Bedbugs And Ballyhoo

Album: Echo & the Bunnymen (1985)
  • songfacts ®
  • Artistfacts ®
  • Lyrics
  • You may find some meaning in this song if you open your mind wide enough, but the lyric is really just a series of images lead singer Ian McCulloch for the sake of wordplay. "I don't even know how the hell I made that crap up," he said in a Songfacts interview. "Maybe it is about imperialism, in a way, or the way people just cower when there's a bully. Or someone who's giving you something and you're down on your knees saying, 'Please, yeah, yeah, yeah,' and then, 'No, no, no.'"
  • The band recorded this because they needed a B-side for their "Over Your Shoulder" single. They found a studio near Manchester and did it in a day. It started with a bassline Les Pattinson developed; Ian McCulloch came up with the lyrics, rhythm and chords. The entire band is credited for writing the track.
  • McCulloch refers to this kind of song as "gibberish and genius." One of its naysayers was Jake Drake-Brockman, who played keyboards with the band. McCulloch told Songfacts: "This Jake fella, we were close, but I never trusted his judgment on anything because he had a hyphenated name and he was from the south of England - he was from a posh village. So, I never trusted his taste or what he had to say. He said, 'That song's rubbish.' He ridiculed it. And I said, 'No, Jake, it's about imperialism.'"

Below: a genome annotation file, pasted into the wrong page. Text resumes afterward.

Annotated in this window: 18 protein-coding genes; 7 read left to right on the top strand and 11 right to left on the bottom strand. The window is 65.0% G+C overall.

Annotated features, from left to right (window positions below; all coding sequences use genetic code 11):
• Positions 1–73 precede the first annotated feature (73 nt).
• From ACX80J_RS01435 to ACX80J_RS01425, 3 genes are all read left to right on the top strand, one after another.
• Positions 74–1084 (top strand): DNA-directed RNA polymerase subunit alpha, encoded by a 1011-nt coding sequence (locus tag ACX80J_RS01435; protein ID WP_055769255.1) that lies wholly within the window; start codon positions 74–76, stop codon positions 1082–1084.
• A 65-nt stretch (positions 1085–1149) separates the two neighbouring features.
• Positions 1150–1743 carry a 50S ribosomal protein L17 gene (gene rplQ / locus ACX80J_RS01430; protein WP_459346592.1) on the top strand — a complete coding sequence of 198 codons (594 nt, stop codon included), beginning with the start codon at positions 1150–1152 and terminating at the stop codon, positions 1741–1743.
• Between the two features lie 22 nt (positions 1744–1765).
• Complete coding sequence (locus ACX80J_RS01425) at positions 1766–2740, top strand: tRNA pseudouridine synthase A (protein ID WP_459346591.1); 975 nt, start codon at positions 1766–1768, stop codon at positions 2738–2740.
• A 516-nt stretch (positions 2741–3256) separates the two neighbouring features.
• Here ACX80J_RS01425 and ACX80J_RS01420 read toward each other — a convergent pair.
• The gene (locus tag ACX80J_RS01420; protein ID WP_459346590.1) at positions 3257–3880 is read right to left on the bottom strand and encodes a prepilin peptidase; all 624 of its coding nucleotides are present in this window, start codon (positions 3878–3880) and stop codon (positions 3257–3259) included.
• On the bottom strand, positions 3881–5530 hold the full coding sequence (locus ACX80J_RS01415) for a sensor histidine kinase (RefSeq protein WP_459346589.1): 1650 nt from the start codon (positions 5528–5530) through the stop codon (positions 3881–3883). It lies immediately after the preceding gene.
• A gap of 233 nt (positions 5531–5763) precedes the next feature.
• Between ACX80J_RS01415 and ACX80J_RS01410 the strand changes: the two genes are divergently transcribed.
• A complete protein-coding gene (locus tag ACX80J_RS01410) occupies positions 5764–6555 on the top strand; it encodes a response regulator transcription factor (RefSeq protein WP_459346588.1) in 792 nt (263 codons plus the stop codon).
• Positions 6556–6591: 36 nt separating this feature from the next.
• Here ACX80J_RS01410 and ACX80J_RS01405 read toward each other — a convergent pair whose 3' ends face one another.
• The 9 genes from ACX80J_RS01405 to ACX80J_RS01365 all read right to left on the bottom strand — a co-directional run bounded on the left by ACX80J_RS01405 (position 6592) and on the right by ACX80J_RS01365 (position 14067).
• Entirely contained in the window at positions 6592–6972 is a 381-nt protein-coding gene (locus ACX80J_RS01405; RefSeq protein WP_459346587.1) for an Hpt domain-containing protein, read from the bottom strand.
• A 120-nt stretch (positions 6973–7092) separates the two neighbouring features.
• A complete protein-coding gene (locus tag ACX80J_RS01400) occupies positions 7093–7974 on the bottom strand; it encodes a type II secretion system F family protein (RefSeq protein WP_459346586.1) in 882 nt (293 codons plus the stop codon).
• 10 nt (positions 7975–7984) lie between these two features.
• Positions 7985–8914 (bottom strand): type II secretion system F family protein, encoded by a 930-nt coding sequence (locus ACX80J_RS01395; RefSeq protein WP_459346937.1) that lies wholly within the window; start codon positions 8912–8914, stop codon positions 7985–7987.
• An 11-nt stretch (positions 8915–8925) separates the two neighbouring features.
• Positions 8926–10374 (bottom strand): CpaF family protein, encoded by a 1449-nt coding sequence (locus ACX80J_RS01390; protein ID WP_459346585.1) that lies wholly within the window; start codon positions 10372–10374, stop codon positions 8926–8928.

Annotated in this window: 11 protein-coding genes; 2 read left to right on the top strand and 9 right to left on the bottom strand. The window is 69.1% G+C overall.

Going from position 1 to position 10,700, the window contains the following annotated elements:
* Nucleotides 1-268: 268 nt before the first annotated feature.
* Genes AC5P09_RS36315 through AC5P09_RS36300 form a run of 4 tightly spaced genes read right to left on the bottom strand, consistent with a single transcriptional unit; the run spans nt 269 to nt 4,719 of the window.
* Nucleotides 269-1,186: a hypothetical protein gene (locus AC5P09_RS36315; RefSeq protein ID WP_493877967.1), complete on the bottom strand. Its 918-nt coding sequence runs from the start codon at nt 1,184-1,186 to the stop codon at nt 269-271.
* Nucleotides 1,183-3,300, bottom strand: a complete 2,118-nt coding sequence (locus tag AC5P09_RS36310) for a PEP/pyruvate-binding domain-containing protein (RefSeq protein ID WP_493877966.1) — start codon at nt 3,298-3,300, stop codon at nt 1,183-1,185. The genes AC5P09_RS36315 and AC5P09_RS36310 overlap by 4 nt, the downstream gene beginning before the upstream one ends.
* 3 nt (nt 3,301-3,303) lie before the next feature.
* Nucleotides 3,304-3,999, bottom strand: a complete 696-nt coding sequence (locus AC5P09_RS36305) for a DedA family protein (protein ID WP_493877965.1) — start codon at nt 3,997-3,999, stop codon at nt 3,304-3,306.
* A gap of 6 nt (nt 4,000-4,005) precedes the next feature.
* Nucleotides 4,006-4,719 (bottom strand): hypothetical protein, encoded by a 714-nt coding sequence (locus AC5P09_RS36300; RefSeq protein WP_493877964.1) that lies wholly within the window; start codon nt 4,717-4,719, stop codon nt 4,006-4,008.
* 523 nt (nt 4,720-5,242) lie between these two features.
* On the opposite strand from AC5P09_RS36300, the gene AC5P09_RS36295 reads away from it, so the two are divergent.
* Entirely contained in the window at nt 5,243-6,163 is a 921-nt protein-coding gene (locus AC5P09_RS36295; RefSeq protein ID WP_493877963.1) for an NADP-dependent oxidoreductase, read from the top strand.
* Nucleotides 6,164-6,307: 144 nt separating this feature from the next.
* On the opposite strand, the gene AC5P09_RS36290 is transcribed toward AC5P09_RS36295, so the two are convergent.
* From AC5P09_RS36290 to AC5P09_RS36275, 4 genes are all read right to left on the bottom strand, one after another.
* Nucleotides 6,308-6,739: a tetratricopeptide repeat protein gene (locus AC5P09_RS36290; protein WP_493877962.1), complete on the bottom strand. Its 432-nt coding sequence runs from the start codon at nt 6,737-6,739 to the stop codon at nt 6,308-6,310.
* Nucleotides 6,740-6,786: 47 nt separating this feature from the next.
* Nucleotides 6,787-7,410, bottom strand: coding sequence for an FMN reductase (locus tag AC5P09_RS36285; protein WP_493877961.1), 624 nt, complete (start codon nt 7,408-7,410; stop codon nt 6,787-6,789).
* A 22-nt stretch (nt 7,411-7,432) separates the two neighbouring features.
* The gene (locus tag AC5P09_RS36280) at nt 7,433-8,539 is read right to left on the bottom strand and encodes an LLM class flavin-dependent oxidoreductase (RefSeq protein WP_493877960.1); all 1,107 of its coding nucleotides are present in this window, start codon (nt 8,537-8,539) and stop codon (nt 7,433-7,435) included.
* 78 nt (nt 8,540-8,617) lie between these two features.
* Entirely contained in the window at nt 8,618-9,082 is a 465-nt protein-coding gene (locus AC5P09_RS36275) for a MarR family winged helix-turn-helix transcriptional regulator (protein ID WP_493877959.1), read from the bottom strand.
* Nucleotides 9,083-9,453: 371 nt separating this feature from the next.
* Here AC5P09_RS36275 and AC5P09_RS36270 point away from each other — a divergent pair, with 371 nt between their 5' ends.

• This was first released in 1985 as the B-side of Australian and UK issues of "Over Your Shoulder." A new version was included on the group's fifth, self-titled album in 1987 and also issued as an A-side that year with various mixes.
  • Ray Manzarek of The Doors played keyboards on the 1987 version of this track. Around the same time, Manzarek collaborated with the band on a new version of The Doors song "People Are Strange," which was used on the soundtrack of the 1987 movie The Lost Boys. Released as a single, that song went to #29 in the UK.
Please sign in or register to post comments.

Comments

Be the first to comment...

Dave Alvin - "4th Of July"They're Playing My Song

When Dave recorded the first version of the song with his group the Blasters, producer Nick Lowe gave him some life-changing advice.

Neal Smith - "I'm Eighteen"They're Playing My Song

With the band in danger of being dropped from their label, Alice Cooper drummer Neal Smith co-wrote the song that started their trek from horror show curiosity to the Rock and Roll Hall of Fame.

Tony Banks of GenesisSongwriter Interviews

Genesis' key-man re-examines his solo career and the early days of music video.

Corey HartSongwriter Interviews

The Canadian superstar talks about his sudden rise to fame, and tells the stories behind his hits "Sunglasses At Night," "Boy In The Box" and "Never Surrender."

Sending Out An SOS - Distress Signals In SongsSong Writing

Songs where something goes horribly wrong (literally or metaphorically), and help is needed right away.

Fire On The StageSong Writing

When you have a song called "Fire," it's tempting to set one - these guys did.